I'm an inside cat, but sometimes I get to go out on the patio with my people. They say I have to be supervised. I love all the flowers and plants out there, but they fuss at me whenever I try to nab a bite. They say some plants are poisonous, but how do I know which are good and which are bad? Maybe they should get rid of the poisonous plants?
Keep in mind that your humans buy plants because they are beautiful on the patio or in the yard, and they supervise you so you won't get into trouble. Sometimes severe weather can cause humans to bring outside plants inside. They might be forgetting about the seriousness of exposing you to dangerous plants.
Several sites on the internet provide lists of poisonous plants. There are a few variations, but when in doubt, just stay away. Some common plants on the do-not-eat list include castor bean, daffodil, English ivy, foxglove, hyacinth, lily of the valley, oleander, philodendron, rhododendron and tulip. See http://tinyurl.com/2g4tcg for an extensive list of dangerous plants.
Some of the common symptoms of poisoning are loss of appetite, vomiting, diarrhea, pale tongue or gums, swollen tongue, abdominal pain, or worse yet, convulsions. When in doubt, your people should call your veterinarian with as many details and suspicions as possible. They must remain calm, lest the vet will suspect they have also chewed on a few plants.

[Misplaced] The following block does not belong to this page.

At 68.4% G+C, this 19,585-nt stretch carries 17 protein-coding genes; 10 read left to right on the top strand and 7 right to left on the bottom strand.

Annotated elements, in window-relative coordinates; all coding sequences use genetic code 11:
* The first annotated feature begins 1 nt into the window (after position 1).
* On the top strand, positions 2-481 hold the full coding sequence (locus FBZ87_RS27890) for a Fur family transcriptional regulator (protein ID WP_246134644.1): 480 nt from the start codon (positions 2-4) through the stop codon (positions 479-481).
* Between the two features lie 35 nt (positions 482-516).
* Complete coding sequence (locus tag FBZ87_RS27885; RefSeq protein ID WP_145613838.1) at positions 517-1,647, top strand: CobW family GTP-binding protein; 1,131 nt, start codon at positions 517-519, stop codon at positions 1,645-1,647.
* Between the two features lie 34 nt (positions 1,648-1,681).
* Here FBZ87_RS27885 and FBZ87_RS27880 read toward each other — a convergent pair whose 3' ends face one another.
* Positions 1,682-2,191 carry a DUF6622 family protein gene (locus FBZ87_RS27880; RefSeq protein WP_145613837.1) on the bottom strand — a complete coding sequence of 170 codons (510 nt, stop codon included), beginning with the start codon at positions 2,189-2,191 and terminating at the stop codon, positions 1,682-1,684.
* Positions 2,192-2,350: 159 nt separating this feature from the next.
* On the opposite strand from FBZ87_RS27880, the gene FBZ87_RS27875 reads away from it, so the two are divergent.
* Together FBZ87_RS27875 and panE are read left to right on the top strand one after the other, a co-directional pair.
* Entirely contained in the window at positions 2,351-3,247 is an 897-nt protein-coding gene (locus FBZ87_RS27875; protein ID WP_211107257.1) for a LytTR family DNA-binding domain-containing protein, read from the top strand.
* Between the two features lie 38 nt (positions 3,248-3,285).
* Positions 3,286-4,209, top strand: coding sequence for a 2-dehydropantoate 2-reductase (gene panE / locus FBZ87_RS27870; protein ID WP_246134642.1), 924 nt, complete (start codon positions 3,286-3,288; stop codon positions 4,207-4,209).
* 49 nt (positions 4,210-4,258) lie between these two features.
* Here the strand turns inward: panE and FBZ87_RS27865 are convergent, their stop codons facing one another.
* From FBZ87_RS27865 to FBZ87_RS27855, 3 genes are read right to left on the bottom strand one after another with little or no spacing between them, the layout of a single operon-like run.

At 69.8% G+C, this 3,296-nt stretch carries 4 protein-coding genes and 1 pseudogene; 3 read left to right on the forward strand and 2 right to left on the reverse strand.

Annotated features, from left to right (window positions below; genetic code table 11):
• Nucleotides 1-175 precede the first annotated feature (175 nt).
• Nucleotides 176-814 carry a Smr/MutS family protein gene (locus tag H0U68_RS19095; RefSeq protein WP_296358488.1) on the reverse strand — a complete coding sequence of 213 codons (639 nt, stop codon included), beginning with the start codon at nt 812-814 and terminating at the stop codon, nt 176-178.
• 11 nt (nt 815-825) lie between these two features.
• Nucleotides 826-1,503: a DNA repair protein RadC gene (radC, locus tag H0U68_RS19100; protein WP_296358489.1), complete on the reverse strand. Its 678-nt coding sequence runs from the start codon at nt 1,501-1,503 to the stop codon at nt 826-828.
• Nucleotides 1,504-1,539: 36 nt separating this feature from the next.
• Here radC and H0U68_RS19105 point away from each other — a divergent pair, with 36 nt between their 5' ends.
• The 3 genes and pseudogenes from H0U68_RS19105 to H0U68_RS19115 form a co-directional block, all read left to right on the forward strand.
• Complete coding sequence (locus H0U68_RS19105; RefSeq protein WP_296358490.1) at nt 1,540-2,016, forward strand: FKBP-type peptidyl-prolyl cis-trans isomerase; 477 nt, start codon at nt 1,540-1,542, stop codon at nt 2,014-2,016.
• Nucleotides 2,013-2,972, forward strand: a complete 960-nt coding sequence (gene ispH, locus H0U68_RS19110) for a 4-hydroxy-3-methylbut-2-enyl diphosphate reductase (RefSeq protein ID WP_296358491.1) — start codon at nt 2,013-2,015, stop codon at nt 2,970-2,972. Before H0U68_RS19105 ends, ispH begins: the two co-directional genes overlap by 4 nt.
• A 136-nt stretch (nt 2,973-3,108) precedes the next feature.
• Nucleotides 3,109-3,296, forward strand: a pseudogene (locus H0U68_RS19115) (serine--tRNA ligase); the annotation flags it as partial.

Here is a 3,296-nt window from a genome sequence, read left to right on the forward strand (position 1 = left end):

As a backup, the Animal Poison Control Center is an emergency hotline providing 24-7 telephone assistance to veterinarians and animal owners. There is a $50 consultation fee paid by the animal owner, veterinarian or product manufacturer. Stick this number on your refrigerator door: (888) 426-4435.
But the safest plan would be to confine your dining to substances poured lovingly into your very own food bowl.
— Fisher lives in Tampa Bay with her humans and loves to give advice. Send questions and a photo to email@example.com or visit www.ask-fisher.com.